If you’re a veteran, grew up in a military family, or have a spouse in the military, you face many challenges and struggles. TheHopeLine supports veterans and military families on their healing journey, and we’re here to help as soon as you reach out.

Military Relationships Can Stay Strong

If you have a boyfriend, girlfriend, spouse, or parent in the military, your relationships can last, and they can stay strong and healthy. A military deployment does not have to signal the end of a relationship. Nevertheless, it’s good to be aware of the following unique challenges your relationship may face, and to have the support you need to face them with courage.

  • Isolation: Because of the distance and limited communication involved in deployment, feelings of abandonment can surface for you or your partner in the military. Keeping those feelings in perspective and developing healthy coping strategies will help make the time apart more bearable.
  • Mental or Emotional Illness: Due to the high-stress nature of military service and separation, many military members and their loved ones develop struggles with mental illnesses such as depression, anxiety, or Post Traumatic Stress Disorder (PTSD). There are many organizations with mental health resources tailored to military families.
  • Addictive Behaviors: Addiction can develop in relationships when you or someone you love is deployed or dealing with the aftermath of military service. If you are at risk for addiction, or need help breaking free from addictive behaviors, TheHopeLine is here to help you make a plan for sobriety and find a treatment program that meets your needs.

Knowing the risks relationships face when someone is deployed or coming home from military service, you can make a plan to overcome together.

Tips for Healthy Relationships During Deployment

Here are some suggestions for building healthy relationships while you or a loved one are deployed:

  • Be honest about your feelings. Talk about how to handle housekeeping, financial, and family matters, and make plans to communicate regularly so that you continue to make decisions together. While mail and email may be limited, it is still an option. Commit to doing the best you can to use the methods that make you feel the most connected.
  • Share what’s happening on a day-to-day basis. While sadness is a part of deployment, keeping things from one another for fear of making each other sad can exacerbate feelings of disconnection. Share what’s going on in your day-to-day life. There may be some details about deployments that can’t be disclosed, but there’s still much that can be shared about the people around you and what your daily responsibilities are.
  • Keep a journal. This will help you process your feelings, and may be a good source of sharing and relationship-building when you and your loved one get to talk.
  • Send care packages. These are a great, tangible reminder of what you share, and remind deployed service members that they are not alone. Think of ways to make each package creative and fun.
  • Stay active in things you enjoy. Have outlets and activities to keep you busy outside of the time you’ve planned to communicate with your loved one.

While it’s perfectly normal and understandable to acknowledge that you miss one another, return as often as you can to trust, affirmation, and gratitude. Praying for one another can also be a great encouragement to both your hearts when times get tough.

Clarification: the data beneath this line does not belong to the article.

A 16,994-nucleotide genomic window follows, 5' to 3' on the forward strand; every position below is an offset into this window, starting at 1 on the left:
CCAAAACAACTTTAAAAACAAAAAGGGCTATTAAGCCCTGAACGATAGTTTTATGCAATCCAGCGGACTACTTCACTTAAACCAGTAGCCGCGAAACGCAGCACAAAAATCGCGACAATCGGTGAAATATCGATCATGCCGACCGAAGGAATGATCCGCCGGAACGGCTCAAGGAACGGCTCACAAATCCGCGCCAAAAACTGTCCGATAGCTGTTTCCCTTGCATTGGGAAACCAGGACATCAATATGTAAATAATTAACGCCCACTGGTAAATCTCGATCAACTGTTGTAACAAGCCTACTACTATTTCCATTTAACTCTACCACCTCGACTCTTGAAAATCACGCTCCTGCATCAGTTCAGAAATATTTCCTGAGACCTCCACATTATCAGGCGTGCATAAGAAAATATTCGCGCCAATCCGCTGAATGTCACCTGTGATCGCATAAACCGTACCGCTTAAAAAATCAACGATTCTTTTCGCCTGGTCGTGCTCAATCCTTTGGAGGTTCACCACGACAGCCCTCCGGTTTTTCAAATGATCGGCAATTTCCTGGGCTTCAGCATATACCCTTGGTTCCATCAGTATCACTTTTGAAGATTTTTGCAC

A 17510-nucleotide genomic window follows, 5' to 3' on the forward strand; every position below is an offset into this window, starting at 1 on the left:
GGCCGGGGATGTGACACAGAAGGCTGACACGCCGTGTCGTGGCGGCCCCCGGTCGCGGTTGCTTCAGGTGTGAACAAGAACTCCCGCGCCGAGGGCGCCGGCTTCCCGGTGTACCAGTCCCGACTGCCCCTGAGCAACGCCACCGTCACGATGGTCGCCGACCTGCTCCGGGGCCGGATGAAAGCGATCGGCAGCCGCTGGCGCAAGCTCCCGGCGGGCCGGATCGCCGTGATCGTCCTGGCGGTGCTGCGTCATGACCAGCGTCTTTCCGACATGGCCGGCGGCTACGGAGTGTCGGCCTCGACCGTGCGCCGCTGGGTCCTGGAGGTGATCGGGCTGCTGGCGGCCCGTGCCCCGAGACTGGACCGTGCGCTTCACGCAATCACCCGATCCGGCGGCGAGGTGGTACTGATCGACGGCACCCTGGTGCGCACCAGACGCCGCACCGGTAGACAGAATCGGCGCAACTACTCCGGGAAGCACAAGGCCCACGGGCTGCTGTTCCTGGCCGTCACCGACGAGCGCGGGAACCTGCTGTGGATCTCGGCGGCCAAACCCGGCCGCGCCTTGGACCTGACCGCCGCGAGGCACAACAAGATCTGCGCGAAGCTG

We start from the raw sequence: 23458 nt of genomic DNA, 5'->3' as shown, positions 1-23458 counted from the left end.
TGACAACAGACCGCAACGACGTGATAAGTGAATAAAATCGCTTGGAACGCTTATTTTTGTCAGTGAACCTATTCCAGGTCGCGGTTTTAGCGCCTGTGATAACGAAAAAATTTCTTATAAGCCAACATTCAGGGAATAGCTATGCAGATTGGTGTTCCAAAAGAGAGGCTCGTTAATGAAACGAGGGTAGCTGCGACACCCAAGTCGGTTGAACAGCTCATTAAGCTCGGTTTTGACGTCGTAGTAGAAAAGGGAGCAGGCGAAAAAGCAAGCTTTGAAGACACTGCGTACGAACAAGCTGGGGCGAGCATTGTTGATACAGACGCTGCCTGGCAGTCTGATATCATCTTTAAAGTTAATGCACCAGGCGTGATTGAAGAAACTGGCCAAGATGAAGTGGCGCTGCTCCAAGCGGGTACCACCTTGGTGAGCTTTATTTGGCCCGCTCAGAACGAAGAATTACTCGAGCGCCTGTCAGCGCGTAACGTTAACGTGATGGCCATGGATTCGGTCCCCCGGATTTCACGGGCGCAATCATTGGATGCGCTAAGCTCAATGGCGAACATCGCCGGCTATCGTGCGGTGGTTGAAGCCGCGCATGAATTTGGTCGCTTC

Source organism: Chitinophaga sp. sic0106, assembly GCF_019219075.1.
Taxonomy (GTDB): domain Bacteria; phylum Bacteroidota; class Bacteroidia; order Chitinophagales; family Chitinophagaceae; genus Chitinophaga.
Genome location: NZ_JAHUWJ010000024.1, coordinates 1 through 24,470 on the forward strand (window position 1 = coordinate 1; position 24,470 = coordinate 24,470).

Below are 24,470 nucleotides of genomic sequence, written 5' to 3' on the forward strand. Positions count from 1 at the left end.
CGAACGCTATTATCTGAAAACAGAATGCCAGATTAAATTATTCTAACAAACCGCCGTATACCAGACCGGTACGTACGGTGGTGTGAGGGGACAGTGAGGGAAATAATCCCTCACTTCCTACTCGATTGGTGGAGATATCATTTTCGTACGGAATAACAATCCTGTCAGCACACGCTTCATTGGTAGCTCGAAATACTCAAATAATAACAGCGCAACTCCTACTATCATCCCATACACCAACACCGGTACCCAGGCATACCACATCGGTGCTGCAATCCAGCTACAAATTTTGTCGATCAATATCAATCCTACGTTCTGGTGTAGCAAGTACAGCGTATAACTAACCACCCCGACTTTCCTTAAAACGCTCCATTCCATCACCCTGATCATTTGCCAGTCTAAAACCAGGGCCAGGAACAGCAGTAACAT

If you’re feeling overwhelmed or unsure how to cope with the challenges of deployment, TheHopeLine offers confidential support for military families, service members, and veterans. Request a mentor or live chat with us today.

Want to learn more? Search our library of podcasts, blogs, ebooks, and other resources for answers to questions like:

  • How Do I Remain Hopeful While My Loved One is Deployed?
  • How Do I Handle Grief After Losing a Loved One?
  • Should I Go Into Military Service?

Most Recent Blogs on Military

Military Relationships- I Didn’t Sign Up for This!


Let’s Be Honest, Military Relationships Are Tough Maybe when you first fell in love you did not know the military life would be in your future, but here you are anyway. Either you or your bf-gf is enlisted and it is really hard on your relationship right now. If you..Read more

PTSD and Suffering: Each Person’s Trauma is Different


I have heard a lot of words used to describe PTSD: “tragic”, “heartbreaking”, “scary”, “pitiful”. The more I heard them, the more I believed those words. The more I used them about myself. I can’t tell you how many times I have said, “I ‘suffer’ from PTSD.” But the more I..Read more

Your Relationship Can Survive Military Deployment


If you quickly open a soda, there is some chance the contents will foam up and spill over the top. Shake that bottle for thirty seconds before removing the top and you’ll have a much more intense experience. Talking with people about relationships with loved ones in the military is..Read more

(VIDEO) What is an Email Mentor?


 Listen to Chelsea’s story of how her email mentor saved her life. Video Transcription: Hi, my name is Chelsea. I was dealing with so much when TheHopeLine and the email mentor helped me. I was cutting myself daily and I was seriously considering suicide. I was raped a few years..Read more

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Free eBook: Understanding a Relationship with God

A guide to understanding the basics of Christianity and a meaningful relationship with God.  Do You Feel Like Life is Meaningless? Are you wondering what your purpose is? Do you have questions about what Christians believe or what it means to be a Christian? At TheHopeLine we believe real and lasting HOPE can only come […]

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